MP Diaries - Udaygiri caves, Vidisha - Valley of Gods

Our next destination for the day was Udaygiri caves located near the city of Vidisha. A fifteen minute drive from Sanchi brought us to the caves of Udaygiri, one of the earliest Hindu cave temples in India, which are the finest example of Gupta art. Udaygiri caves were created between 4th and 5th Centuries AD by Chandragupta Vikramaditya after defeating the Shaks. This cave temple complex consists of twenty caves, of which two are dedicated to Jainism and the others to Hinduism. The proximity of the two sites of Sanchi and Udaygiri is proof to the peaceful coexistence of the three religions; Buddhism, Jainism and Hinduism,  similar to other sites such as Ellora and Badami. There are many inscriptions found here that date from 401 AD to 1034 AD in various languages.
Udaygiri Caves
Udaygiri Caves 
We missed visiting Cave No.1 as it was located far away from the cluster of other caves.
Cave No.2 - This cave was empty.
Lord Ganesha
Cave No.3 - This cave is also known as Kumara Cave which consists of a  beautiful image of Lord Kartikeyan, the god of war.
Kumara Caves, Udaygiri Caves
Lord Kartikeyan
Cave No.4 - This cave is also known as Veena Cave, named so due to the presence of  a carving depicting two seated Veena players on its lintel. This cave also houses a very beautiful and rare idol of Ekamukhalinga (linga with one face) of  Lord Shiva.
Ekmukhalinga, Udaygiri Caves
 Ekamukhalinga form of Lord Shiva 
Cave No.5 - This cave is also known as Varaha Cave and contains one of the important sculptures of Udaygiri. A huge carving of Varaha (third incarnation of Lord Vishnu) is seen here, depicting the story of rescue of earth from the demon Hiranyaksha. The images of the three river goddesses of Ganga, Yamuna and Saraswathi are also carved here which is widely accepted to be one of the earliest depictions of them.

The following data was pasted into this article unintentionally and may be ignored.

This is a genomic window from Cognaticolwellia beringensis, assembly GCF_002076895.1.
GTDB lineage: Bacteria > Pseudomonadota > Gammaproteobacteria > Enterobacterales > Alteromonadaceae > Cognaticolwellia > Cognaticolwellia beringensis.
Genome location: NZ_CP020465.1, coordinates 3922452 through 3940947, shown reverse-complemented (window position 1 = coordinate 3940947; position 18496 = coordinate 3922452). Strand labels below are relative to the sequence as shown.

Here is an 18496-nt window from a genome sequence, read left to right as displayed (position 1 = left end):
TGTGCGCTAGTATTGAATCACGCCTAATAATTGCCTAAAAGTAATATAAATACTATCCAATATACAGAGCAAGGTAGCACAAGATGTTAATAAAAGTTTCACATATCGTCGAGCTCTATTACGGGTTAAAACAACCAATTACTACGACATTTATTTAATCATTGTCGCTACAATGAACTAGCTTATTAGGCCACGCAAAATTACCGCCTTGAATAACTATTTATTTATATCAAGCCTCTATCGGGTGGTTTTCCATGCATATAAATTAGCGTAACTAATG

Lord Varaha , Udaygiri Caves
Lord Varaha
Udaygiri Caves Vidisha
Cave No.5 
Cave No.6 - This cave is also known as Sanakanika Cave. Carvings of Lord Ganesha is seen on the left panel along with the dwarapala. On the right panel of the cave are seen sculptures of Lord Narasimha and Goddess Mahishasura Mardhini along with the Saptamathrikas. The two dwarapalas are also beautifully depicted .
Mahishasura mardhini
Cave No.6
Sapthamathrikas
Saptamathrikas 
Cave No.7 - This cave is also know as Tawa Cave due to the flattened shape of its roof. The cave is devoid of any images except for a few inscriptions belonging to the Chandragupta era.
Tawa Cave 
Cave Nos.8 and 9 are empty.
Inscriptions 
Cave No.10 - This cave contains a damaged  idol resembling some form of Vishnu.
Cave No.11 - This cave is also known as Vamana Cave and contains carvings representing the story of Vishnu's fifth incarnation of Vamana.
Vamana, Udaygiri Caves
Vamana Avatar
Cave No.12 - This cave is also known as Narasimha Cave and houses a carving of the Lord Narasimha with two dwarapalas on its rock face.
Lord Narasimha